Method 300 may include identifying images to be acquired (block 304). In some embodiments, identifying images to be acquired may include identifying images that need to be acquired to generate a 3D image model of a location of the user device. For example, if no images have been acquired at the determined location, and fifty images are required to generate a 3D image model of the location, identifying images to be acquired may include identifying the fifty images. As a further example, if ten of the fifty images have been acquired previously, identifying images to be acquired may include identifying the forty remaining images that need to be acquired. Each of the images may include a portion of the overall field of view that is ultimately represented by the 3D image model.

Method 300 may include determining a current field of view of the user device (block 306). In some embodiments, determining a current field of view of the user device may include determining a current position (e.g., location and/or orientation) of the user device and/or the bounds of an image scene that is captured via a camera of the user device based on the current position. For example, if user device 106 is directed in a substantially horizontal direction (e.g., as depicted in FIG. 1) with no rotation about a vertical axis (e.g., the field of view is centered at about zero degrees), and the span of field of view is about ninety degrees in the horizontal direction (as illustrated by the dashed lines of target location guide 116) and about sixty degrees in the vertical direction, it may be determined that the bounds of the current field of view extend from −315° to +45° in the horizontal direction and from −30° to +30° in the vertical direction. In some embodiments, the orientation of a user device is determined using a gyroscope (e.g., integrated into user device 106), or similar positioning device. The determined orientation may be combined with the device's current location (e.g., obtained as described above) to determine the current position of the user device.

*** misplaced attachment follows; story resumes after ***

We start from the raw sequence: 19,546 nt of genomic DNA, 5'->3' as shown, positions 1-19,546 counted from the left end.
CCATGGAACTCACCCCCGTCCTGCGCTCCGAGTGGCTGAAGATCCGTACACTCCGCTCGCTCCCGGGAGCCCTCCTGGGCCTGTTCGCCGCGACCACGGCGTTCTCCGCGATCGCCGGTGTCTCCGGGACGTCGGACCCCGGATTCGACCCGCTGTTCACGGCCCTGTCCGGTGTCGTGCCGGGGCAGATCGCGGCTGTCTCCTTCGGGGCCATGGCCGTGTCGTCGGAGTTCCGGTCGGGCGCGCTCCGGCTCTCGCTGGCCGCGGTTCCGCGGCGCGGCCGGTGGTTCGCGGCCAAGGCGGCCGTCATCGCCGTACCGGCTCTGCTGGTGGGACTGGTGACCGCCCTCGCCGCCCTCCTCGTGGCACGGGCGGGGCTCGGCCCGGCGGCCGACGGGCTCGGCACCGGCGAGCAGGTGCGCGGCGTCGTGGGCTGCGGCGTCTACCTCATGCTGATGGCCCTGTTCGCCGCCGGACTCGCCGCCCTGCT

Method 300 may include generating a game layer (block 308). In some embodiments, generating a game layer includes generating a display layer that corresponds to the current field of view. For example, when the user device is positioned as depicted in FIG. 1, generating a game layer may include generating game layer 102 a, including targets 108 (e.g., 108 a and 108 b), targeting cross-hair 110, “SHOOT” buttons 112, game status boxes 114, and target location guide 116.

Method 300 may include displaying a game view on the user device (block 310). In some embodiments, displaying the game view on the user device includes displaying the game layer overlaid on the current scene view. For example, displaying a game view on user device 106 may include displaying a game view, including game layer 102 a as a transparent overlay of image scene 102 b, on screen 104, as depicted in FIG. 1.

Method 212 may include determining whether a goal has been satisfied (block 312), and, if a goal has been satisfied, acquiring an image (block 314). In some embodiments, a goal may include shooting a target, or otherwise aligning the field of view of the camera with the location of an image to be acquired. Thus, for example, a first image may be acquired when the user shoots target 108 a (e.g., by pressing a “SHOOT” button 112 when the user positions device 106 such that targeting cross-hair 110 aligns with target 108 a) or may be acquired automatically when the user simply positions device 106 such that targeting cross-hair 110 aligns with target 108 a. As a further example, a second image may be acquired when the user shoots target 108 b or simply positions device 106 such that targeting cross-hair 110 aligns with target 108 b. Other images (e.g., the other forty-eight images required for a 3D image model of the location) may be acquired in a similar manner.

In some embodiments, acquiring an image includes capturing a photographic image of the current field of view of the camera. For example, where user shoot target 108 a, the camera of device 106 may be employed to capture a still image of the current field of view (e.g., an image that is substantially similar to that of image scene 102 b—although being shifted slightly to the right as a result of aligning targeting cross-hair 110 with target 108 a) and store the image in a memory of device 106. In some embodiments, the acquired image may be transmitted to and/or stored by another network entity, such as a network server.